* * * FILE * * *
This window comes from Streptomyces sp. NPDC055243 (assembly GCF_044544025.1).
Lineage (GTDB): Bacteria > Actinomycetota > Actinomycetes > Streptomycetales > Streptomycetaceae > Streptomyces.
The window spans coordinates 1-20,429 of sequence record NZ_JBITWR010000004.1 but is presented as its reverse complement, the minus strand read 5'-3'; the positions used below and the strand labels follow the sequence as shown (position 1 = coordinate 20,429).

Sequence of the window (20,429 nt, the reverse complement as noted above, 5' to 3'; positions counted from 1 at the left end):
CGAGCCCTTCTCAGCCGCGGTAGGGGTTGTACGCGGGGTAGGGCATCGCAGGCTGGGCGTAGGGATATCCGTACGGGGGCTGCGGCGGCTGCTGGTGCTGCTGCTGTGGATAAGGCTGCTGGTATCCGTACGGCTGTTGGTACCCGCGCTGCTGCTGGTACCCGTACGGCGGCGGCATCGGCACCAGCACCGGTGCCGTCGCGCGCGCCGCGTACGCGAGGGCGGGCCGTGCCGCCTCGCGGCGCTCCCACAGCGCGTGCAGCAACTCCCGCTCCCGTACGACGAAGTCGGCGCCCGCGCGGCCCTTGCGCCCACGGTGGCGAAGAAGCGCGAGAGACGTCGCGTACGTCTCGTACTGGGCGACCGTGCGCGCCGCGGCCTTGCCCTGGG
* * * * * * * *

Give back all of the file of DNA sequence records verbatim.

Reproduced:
This window comes from Streptomyces sp. NPDC055243 (assembly GCF_044544025.1).
Lineage (GTDB): Bacteria > Actinomycetota > Actinomycetes > Streptomycetales > Streptomycetaceae > Streptomyces.
The window spans coordinates 1-20,429 of sequence record NZ_JBITWR010000004.1 but is presented as its reverse complement, the minus strand read 5'-3'; the positions used below and the strand labels follow the sequence as shown (position 1 = coordinate 20,429).

Sequence of the window (20,429 nt, the reverse complement as noted above, 5' to 3'; positions counted from 1 at the left end):
CGAGCCCTTCTCAGCCGCGGTAGGGGTTGTACGCGGGGTAGGGCATCGCAGGCTGGGCGTAGGGATATCCGTACGGGGGCTGCGGCGGCTGCTGGTGCTGCTGCTGTGGATAAGGCTGCTGGTATCCGTACGGCTGTTGGTACCCGCGCTGCTGCTGGTACCCGTACGGCGGCGGCATCGGCACCAGCACCGGTGCCGTCGCGCGCGCCGCGTACGCGAGGGCGGGCCGTGCCGCCTCGCGGCGCTCCCACAGCGCGTGCAGCAACTCCCGCTCCCGTACGACGAAGTCGGCGCCCGCGCGGCCCTTGCGCCCACGGTGGCGAAGAAGCGCGAGAGACGTCGCGTACGTCTCGTACTGGGCGACCGTGCGCGCCGCGGCCTTGCCCTGGG